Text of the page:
DASTAGER: The boy should be attractive, good for dancing, around 12 to 13 and good-looking. I tell their parents that I will train them.

NAJIBULLAH QURAISHI: They give you permission?

DASTAGER: Yes, they do.

NAJIBULLAH QURAISHI: What do you promise them?


NAJIBULLAH QURAISHI: You look for poor boys who have nothing?

DASTAGER: Yes, they're poor.

NARRATOR: Dastager had arranged to pick up his new boy here at his uncle's barber shop. We have disguised the identity or the boy, who we'll call "Shafiq," for reasons that will become clear as his story unfolds.

[ More on disguising identities]

NAJIBULLAH QURAISHI: [voice-over] He said the boy, Shafiq, was 11 years old, but to me he looked no more than 9.


Do you want to go with him?

"SHAFIQ": Yes.

NAJIBULLAH QURAISHI: You want to stay with him?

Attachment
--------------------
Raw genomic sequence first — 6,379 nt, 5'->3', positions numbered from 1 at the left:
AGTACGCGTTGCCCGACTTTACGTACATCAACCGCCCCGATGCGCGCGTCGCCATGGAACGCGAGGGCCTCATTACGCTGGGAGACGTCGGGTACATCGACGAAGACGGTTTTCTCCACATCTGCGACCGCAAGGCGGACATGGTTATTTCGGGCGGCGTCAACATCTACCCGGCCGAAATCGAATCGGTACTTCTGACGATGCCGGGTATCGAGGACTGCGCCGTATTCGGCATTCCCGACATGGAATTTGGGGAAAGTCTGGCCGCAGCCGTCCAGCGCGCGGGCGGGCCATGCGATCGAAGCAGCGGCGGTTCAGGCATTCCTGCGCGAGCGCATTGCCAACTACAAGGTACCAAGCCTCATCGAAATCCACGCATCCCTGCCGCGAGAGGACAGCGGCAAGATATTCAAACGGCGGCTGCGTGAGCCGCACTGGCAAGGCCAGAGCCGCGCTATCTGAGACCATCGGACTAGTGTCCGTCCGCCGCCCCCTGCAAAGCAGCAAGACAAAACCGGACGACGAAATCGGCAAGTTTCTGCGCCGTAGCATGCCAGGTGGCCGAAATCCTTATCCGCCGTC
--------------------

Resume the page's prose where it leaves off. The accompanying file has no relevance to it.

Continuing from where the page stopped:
"SHAFIQ": Yes.

DASTAGER: I'm taking him as an apprentice.

NAJIBULLAH QURAISHI: Did you know him before you came here?

"SHAFIQ": No, no.

NAJIBULLAH QURAISHI: [voice-over] It was clear Shafiq knew nothing about the world of bacha bazi he was about to enter.

NARRATOR: Meanwhile, Najibullah was meeting more of Dastager's bacha bazi friends, including Mestary, a former senior commander with the Northern alliance. Mestary is still a very powerful man, with close links to some of the biggest warlords in Afghanistan. He invited Najibullah to a gathering in the mountains with other commanders.


MESTARY: I had a boy partner when I was an unmarried commander. I had a boy because every commander had one. There's competition amongst the commanders. Without one, I couldn't compete with the others.

NAJIBULLAH QURAISHI: Do you have sex with them?

MESTARY: If they're willing to have sex, then I would. But if they're not, I won't.

NAJIBULLAH QURAISHI: The boys want to have sex?